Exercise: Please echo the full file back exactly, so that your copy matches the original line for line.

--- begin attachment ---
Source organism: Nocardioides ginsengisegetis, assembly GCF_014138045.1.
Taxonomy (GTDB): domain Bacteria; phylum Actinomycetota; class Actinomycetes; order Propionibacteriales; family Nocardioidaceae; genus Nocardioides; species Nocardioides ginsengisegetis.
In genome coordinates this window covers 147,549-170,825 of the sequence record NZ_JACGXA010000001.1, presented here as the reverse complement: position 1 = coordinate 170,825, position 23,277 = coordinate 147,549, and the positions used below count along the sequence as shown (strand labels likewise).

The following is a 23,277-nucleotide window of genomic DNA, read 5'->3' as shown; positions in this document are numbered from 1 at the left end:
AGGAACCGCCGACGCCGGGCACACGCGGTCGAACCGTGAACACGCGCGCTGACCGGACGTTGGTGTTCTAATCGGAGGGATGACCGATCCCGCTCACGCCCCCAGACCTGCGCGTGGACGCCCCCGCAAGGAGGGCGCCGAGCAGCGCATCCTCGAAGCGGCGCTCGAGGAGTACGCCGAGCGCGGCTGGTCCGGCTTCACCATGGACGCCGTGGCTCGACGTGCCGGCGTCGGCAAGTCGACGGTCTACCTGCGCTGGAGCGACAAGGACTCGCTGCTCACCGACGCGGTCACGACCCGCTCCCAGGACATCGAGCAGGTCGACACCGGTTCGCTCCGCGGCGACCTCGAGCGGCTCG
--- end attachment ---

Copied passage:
Source organism: Nocardioides ginsengisegetis, assembly GCF_014138045.1.
Taxonomy (GTDB): domain Bacteria; phylum Actinomycetota; class Actinomycetes; order Propionibacteriales; family Nocardioidaceae; genus Nocardioides; species Nocardioides ginsengisegetis.
In genome coordinates this window covers 147,549-170,825 of the sequence record NZ_JACGXA010000001.1, presented here as the reverse complement: position 1 = coordinate 170,825, position 23,277 = coordinate 147,549, and the positions used below count along the sequence as shown (strand labels likewise).

The following is a 23,277-nucleotide window of genomic DNA, read 5'->3' as shown; positions in this document are numbered from 1 at the left end:
AGGAACCGCCGACGCCGGGCACACGCGGTCGAACCGTGAACACGCGCGCTGACCGGACGTTGGTGTTCTAATCGGAGGGATGACCGATCCCGCTCACGCCCCCAGACCTGCGCGTGGACGCCCCCGCAAGGAGGGCGCCGAGCAGCGCATCCTCGAAGCGGCGCTCGAGGAGTACGCCGAGCGCGGCTGGTCCGGCTTCACCATGGACGCCGTGGCTCGACGTGCCGGCGTCGGCAAGTCGACGGTCTACCTGCGCTGGAGCGACAAGGACTCGCTGCTCACCGACGCGGTCACGACCCGCTCCCAGGACATCGAGCAGGTCGACACCGGTTCGCTCCGCGGCGACCTCGAGCGGCTCG